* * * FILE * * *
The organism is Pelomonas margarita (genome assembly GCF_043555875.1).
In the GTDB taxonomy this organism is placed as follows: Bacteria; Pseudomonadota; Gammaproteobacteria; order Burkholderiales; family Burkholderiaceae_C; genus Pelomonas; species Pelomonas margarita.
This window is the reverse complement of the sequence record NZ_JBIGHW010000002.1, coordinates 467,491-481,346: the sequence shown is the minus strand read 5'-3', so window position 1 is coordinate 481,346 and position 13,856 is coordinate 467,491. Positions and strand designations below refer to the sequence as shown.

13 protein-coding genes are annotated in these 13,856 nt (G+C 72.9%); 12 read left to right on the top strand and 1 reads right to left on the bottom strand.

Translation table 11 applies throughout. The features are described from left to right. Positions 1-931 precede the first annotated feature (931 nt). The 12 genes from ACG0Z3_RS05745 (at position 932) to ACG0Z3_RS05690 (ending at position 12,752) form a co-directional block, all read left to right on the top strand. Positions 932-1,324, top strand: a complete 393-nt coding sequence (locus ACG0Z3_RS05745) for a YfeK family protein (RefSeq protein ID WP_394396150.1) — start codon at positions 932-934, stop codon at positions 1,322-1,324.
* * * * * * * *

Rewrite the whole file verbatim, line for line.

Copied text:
The organism is Pelomonas margarita (genome assembly GCF_043555875.1).
In the GTDB taxonomy this organism is placed as follows: Bacteria; Pseudomonadota; Gammaproteobacteria; order Burkholderiales; family Burkholderiaceae_C; genus Pelomonas; species Pelomonas margarita.
This window is the reverse complement of the sequence record NZ_JBIGHW010000002.1, coordinates 467,491-481,346: the sequence shown is the minus strand read 5'-3', so window position 1 is coordinate 481,346 and position 13,856 is coordinate 467,491. Positions and strand designations below refer to the sequence as shown.

13 protein-coding genes are annotated in these 13,856 nt (G+C 72.9%); 12 read left to right on the top strand and 1 reads right to left on the bottom strand.

Translation table 11 applies throughout. The features are described from left to right. Positions 1-931 precede the first annotated feature (931 nt). The 12 genes from ACG0Z3_RS05745 (at position 932) to ACG0Z3_RS05690 (ending at position 12,752) form a co-directional block, all read left to right on the top strand. Positions 932-1,324, top strand: a complete 393-nt coding sequence (locus ACG0Z3_RS05745) for a YfeK family protein (RefSeq protein ID WP_394396150.1) — start codon at positions 932-934, stop codon at positions 1,322-1,324.